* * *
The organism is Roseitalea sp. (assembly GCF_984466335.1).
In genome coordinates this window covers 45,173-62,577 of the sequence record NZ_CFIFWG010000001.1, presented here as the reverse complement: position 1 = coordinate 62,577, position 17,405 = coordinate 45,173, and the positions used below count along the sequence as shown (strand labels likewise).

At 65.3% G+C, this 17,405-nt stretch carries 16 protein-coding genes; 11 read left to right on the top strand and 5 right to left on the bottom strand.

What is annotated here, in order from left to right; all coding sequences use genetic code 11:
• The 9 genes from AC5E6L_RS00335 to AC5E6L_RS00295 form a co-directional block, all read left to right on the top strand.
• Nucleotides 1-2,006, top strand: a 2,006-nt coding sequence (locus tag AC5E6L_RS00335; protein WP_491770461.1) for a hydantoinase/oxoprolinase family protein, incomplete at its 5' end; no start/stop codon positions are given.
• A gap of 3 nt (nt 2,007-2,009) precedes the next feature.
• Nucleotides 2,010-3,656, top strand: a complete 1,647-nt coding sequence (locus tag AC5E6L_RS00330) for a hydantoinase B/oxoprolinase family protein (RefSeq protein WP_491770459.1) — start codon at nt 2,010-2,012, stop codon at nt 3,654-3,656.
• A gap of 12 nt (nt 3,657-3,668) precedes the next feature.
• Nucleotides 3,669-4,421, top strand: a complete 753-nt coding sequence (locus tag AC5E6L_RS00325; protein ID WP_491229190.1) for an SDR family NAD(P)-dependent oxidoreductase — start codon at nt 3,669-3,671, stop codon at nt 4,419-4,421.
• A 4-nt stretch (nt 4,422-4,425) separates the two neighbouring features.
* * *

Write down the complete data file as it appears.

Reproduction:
The organism is Roseitalea sp. (assembly GCF_984466335.1).
In genome coordinates this window covers 45,173-62,577 of the sequence record NZ_CFIFWG010000001.1, presented here as the reverse complement: position 1 = coordinate 62,577, position 17,405 = coordinate 45,173, and the positions used below count along the sequence as shown (strand labels likewise).

At 65.3% G+C, this 17,405-nt stretch carries 16 protein-coding genes; 11 read left to right on the top strand and 5 right to left on the bottom strand.

What is annotated here, in order from left to right; all coding sequences use genetic code 11:
• The 9 genes from AC5E6L_RS00335 to AC5E6L_RS00295 form a co-directional block, all read left to right on the top strand.
• Nucleotides 1-2,006, top strand: a 2,006-nt coding sequence (locus tag AC5E6L_RS00335; protein WP_491770461.1) for a hydantoinase/oxoprolinase family protein, incomplete at its 5' end; no start/stop codon positions are given.
• A gap of 3 nt (nt 2,007-2,009) precedes the next feature.
• Nucleotides 2,010-3,656, top strand: a complete 1,647-nt coding sequence (locus tag AC5E6L_RS00330) for a hydantoinase B/oxoprolinase family protein (RefSeq protein WP_491770459.1) — start codon at nt 2,010-2,012, stop codon at nt 3,654-3,656.
• A gap of 12 nt (nt 3,657-3,668) precedes the next feature.
• Nucleotides 3,669-4,421, top strand: a complete 753-nt coding sequence (locus tag AC5E6L_RS00325; protein ID WP_491229190.1) for an SDR family NAD(P)-dependent oxidoreductase — start codon at nt 3,669-3,671, stop codon at nt 4,419-4,421.
• A 4-nt stretch (nt 4,422-4,425) separates the two neighbouring features.